The phase difference counter 31 counts the phase differences of the phase-converted signals with reference to the trigger signal from the trigger circuit 30 and applies count values to the coordinate calculator 32. The coordinate calculator 32 calculates the coordinate of the strongest signal, i.e., the closest signal receiving sensor from the transmitter 41, corresponding to the count values, and the controller 33 determines and displays thereby the point corresponding to the coordinate. A series of remote control process is now terminated according to the above process.

FIG. 7 is a block diagram of another preferred embodiment of the point type remote control apparatus according to the present invention.

The apparatus embodied as FIG. 7 additionally comprises four AGCs 34a to 34d, which are connected with the AGCs 25a to 25d in parallel, for adjusting uniformly the levels of input pulse signals whose phases are different from one another due to the distance differences between the transmitter 41 and each signal receiving sensor, envelope detectors 35a to 35d for extracting the original pulse signals by removing the carrier from the outputs of the AGCs 34a to 35d, and a comparator 36 for comparing and duplicating the envelope-detected signals from each envelope detector 35a to 35d. Because the remaining sections are the same as the preferred embodiment in FIG. 6, they will not be explained.

The operation of the present invention, the point type remote control apparatus, according to another preferred embodiment will be explained with reference to FIG. 7 and FIGS. 8 to 10 as follows. Only the additional sections will be explained.

The pulse signals received by each signal receiving sensor 16a to 16d, whose phases are different from one another due to the distance differences between the transmitter 41 and each signal receiving sensor, are adjusted to bring their gains to the same level at the AGCs 34a to 34d. Of course, the pulse signals enter the AGCs 25a to 24d as well. These gain-adjusted pulse signals still include the carrier, and one is shown as a waveform C in FIG. 8.

The gain-adjusted signals whose gains have been adjusted by the AGCs 34a to 34d are extracted, see a waveform G in FIG. 8, into the original pulse signal transmitted from the transmitter 41 after the barriers are removed from the pulse signals by the envelope detectors 35a to 35d.

This extracted pulse signals are compared and duplicated by the comparator 36, and enter the phase difference counter 31 together with both the phase-converted signal from the comparator 27 explained in FIG. 6 and the trigger signal from the trigger circuit 30. The duplicated signals are, at this time, shown as a waveform H in FIG. 8. The waveform M is the waveform of the duplicated pulse signals whose phases are different from one another due to the distance differences between the transmitter 41 and the signal receiving sensors 16a to 16d.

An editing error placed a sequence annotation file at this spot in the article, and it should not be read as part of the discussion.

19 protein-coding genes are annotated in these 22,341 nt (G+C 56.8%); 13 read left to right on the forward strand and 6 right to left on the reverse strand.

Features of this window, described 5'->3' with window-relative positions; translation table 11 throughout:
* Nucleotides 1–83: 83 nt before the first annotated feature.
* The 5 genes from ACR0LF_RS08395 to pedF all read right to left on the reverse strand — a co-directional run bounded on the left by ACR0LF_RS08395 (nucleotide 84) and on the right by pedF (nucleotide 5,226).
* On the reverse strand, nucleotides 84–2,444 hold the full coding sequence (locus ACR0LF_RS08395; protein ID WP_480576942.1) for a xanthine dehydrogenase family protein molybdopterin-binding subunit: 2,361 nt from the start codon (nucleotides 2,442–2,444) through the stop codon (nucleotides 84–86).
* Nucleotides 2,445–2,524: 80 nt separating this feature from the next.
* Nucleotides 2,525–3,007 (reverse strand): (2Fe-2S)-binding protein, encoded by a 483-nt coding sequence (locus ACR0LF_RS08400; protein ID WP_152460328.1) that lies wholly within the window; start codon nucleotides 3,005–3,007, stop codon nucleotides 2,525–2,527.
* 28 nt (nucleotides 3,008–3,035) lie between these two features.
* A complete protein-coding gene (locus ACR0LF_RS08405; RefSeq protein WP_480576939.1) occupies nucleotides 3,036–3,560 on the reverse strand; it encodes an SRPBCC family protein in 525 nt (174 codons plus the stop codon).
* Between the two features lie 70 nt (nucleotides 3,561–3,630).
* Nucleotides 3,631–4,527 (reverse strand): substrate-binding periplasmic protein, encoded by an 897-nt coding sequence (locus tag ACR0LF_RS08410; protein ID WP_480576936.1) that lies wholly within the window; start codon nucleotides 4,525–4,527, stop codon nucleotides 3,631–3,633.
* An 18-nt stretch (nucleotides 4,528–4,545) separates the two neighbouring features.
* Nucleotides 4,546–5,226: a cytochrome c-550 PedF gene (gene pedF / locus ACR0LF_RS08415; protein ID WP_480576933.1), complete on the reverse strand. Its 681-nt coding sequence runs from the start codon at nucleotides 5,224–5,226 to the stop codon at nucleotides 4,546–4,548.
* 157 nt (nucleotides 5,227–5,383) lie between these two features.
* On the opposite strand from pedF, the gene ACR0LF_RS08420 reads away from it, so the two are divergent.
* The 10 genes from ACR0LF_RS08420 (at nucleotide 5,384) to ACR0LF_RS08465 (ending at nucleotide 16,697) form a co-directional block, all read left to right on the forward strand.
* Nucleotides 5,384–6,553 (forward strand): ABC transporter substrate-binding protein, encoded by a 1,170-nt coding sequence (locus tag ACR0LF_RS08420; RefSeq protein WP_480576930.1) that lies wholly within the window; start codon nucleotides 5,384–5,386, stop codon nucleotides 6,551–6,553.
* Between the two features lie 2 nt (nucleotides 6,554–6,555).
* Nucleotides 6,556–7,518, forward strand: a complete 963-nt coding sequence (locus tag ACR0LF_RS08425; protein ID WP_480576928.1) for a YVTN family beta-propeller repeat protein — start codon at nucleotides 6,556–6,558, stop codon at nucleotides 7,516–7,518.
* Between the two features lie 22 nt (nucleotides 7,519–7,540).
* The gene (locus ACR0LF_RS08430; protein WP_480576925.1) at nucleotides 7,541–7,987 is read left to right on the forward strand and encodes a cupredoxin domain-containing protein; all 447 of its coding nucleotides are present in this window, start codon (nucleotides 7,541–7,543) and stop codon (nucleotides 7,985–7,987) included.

FIG. 10 is an enlarged view of the part Y circled on the waveform H in FIG. 8. When the waveforms appear as waveforms shown in FIG. 10 according to four sensors 16a, 16b, 16c and 16d, it is to be noted that the pulse signal W16d reaches first, W16a second, W16c third, and W16b last. In conclusion, it is noticed that the transmitter 41 has pointed to the signal receiving sensor 16d.

The phase differences of the duplicated pulse signals are counted at the phase difference counter 31, and thereafter the phase difference counter 31 makes count values corresponding the counted phase differences. The coordinate calculator 32 then calculates the coordinate corresponding to the most shifted phase, i.e., the closest signal receiving sensor from the transmitter 41. The controller 33 thereafter determines the point corresponding to the coordinate and displays the determination.

As a result, the present invention, the point type remote control apparatus according to another preferred embodiment calculates a more exact coordinate of the point by synthetically analyzing both of the phase differences: one is converted from the intensities of .the pulse signal received by the signal receiving sensors 16a to 16d as shown in FIG. 6, the other is compared and duplicates the pulse signals whose phases are different from one another due to the distance differences between the transmitter 41 and the signal receiving sensors 16a to 16d as shown in FIG. 7.

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US5710623 *Dec 29, 1995Jan 20, 1998Lg Electronics, Inc.Point-type radio controller using infared rays
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Classifications
U.S. Classification345/158, 345/156, 348/E05.099
International ClassificationH04N5/445, G06F3/0354, G06F3/042
Cooperative ClassificationG06F3/0325, G06F3/03542, H04N5/445
European ClassificationG06F3/03H6, G06F3/0354L
Legal Events
DateCodeEventDescription
Mar 31, 2009FPExpired due to failure to pay maintenance fee
Effective date: 20090211
Feb 11, 2009LAPSLapse for failure to pay maintenance fees
Aug 18, 2008REMIMaintenance fee reminder mailed
Jul 7, 2004FPAYFee payment
Year of fee payment: 8
Jul 31, 2000FPAYFee payment
Year of fee payment: 4
Mar 2, 1995ASAssignment
Owner name: GOLDSTAR CO., LTD., KOREA, REPUBLIC OF
Free format text: ASSIGNMENT OF ASSIGNORS INTEREST;ASSIGNOR:KIM, JUNG YEOL;REEL/FRAME:007374/0853
Effective date: 19941222